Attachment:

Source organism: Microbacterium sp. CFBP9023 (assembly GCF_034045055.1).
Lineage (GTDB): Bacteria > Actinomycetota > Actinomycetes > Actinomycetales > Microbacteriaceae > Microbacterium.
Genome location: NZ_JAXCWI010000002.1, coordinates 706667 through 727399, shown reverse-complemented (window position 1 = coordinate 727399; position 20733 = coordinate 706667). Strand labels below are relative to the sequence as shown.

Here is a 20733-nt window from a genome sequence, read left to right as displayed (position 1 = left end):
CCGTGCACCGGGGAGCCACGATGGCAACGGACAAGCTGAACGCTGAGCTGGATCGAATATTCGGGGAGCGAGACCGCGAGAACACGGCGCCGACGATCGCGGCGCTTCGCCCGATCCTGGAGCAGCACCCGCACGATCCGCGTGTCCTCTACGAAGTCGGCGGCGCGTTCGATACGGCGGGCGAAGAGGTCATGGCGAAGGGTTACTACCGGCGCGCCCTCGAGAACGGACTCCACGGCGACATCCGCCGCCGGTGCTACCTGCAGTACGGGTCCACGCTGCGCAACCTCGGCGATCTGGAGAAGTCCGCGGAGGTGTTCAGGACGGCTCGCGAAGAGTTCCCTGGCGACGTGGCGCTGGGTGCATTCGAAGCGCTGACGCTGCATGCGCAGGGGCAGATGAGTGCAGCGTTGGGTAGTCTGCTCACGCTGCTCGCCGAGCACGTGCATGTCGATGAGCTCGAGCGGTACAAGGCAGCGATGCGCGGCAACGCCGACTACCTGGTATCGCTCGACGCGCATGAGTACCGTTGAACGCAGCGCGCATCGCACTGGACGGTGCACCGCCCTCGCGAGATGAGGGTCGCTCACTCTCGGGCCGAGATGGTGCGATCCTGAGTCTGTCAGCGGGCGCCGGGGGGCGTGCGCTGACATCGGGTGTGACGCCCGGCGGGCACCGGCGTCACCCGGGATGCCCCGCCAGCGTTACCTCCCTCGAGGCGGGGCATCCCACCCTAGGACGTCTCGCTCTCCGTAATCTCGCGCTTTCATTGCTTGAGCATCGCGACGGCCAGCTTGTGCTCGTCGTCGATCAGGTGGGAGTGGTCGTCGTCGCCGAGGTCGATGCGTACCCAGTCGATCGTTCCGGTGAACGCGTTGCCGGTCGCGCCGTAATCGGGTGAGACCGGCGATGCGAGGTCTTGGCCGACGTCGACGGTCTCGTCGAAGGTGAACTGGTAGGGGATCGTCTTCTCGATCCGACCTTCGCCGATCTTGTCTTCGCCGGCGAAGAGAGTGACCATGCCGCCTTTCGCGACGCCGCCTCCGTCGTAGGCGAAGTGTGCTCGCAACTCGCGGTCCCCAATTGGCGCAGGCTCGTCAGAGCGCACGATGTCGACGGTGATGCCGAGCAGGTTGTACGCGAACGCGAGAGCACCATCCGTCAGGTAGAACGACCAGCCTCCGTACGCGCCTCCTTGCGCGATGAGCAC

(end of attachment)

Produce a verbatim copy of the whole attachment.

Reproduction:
Source organism: Microbacterium sp. CFBP9023 (assembly GCF_034045055.1).
Lineage (GTDB): Bacteria > Actinomycetota > Actinomycetes > Actinomycetales > Microbacteriaceae > Microbacterium.
Genome location: NZ_JAXCWI010000002.1, coordinates 706667 through 727399, shown reverse-complemented (window position 1 = coordinate 727399; position 20733 = coordinate 706667). Strand labels below are relative to the sequence as shown.

Here is a 20733-nt window from a genome sequence, read left to right as displayed (position 1 = left end):
CCGTGCACCGGGGAGCCACGATGGCAACGGACAAGCTGAACGCTGAGCTGGATCGAATATTCGGGGAGCGAGACCGCGAGAACACGGCGCCGACGATCGCGGCGCTTCGCCCGATCCTGGAGCAGCACCCGCACGATCCGCGTGTCCTCTACGAAGTCGGCGGCGCGTTCGATACGGCGGGCGAAGAGGTCATGGCGAAGGGTTACTACCGGCGCGCCCTCGAGAACGGACTCCACGGCGACATCCGCCGCCGGTGCTACCTGCAGTACGGGTCCACGCTGCGCAACCTCGGCGATCTGGAGAAGTCCGCGGAGGTGTTCAGGACGGCTCGCGAAGAGTTCCCTGGCGACGTGGCGCTGGGTGCATTCGAAGCGCTGACGCTGCATGCGCAGGGGCAGATGAGTGCAGCGTTGGGTAGTCTGCTCACGCTGCTCGCCGAGCACGTGCATGTCGATGAGCTCGAGCGGTACAAGGCAGCGATGCGCGGCAACGCCGACTACCTGGTATCGCTCGACGCGCATGAGTACCGTTGAACGCAGCGCGCATCGCACTGGACGGTGCACCGCCCTCGCGAGATGAGGGTCGCTCACTCTCGGGCCGAGATGGTGCGATCCTGAGTCTGTCAGCGGGCGCCGGGGGGCGTGCGCTGACATCGGGTGTGACGCCCGGCGGGCACCGGCGTCACCCGGGATGCCCCGCCAGCGTTACCTCCCTCGAGGCGGGGCATCCCACCCTAGGACGTCTCGCTCTCCGTAATCTCGCGCTTTCATTGCTTGAGCATCGCGACGGCCAGCTTGTGCTCGTCGTCGATCAGGTGGGAGTGGTCGTCGTCGCCGAGGTCGATGCGTACCCAGTCGATCGTTCCGGTGAACGCGTTGCCGGTCGCGCCGTAATCGGGTGAGACCGGCGATGCGAGGTCTTGGCCGACGTCGACGGTCTCGTCGAAGGTGAACTGGTAGGGGATCGTCTTCTCGATCCGACCTTCGCCGATCTTGTCTTCGCCGGCGAAGAGAGTGACCATGCCGCCTTTCGCGACGCCGCCTCCGTCGTAGGCGAAGTGTGCTCGCAACTCGCGGTCCCCAATTGGCGCAGGCTCGTCAGAGCGCACGATGTCGACGGTGATGCCGAGCAGGTTGTACGCGAACGCGAGAGCACCATCCGTCAGGTAGAACGACCAGCCTCCGTACGCGCCTCCTTGCGCGATGAGCAC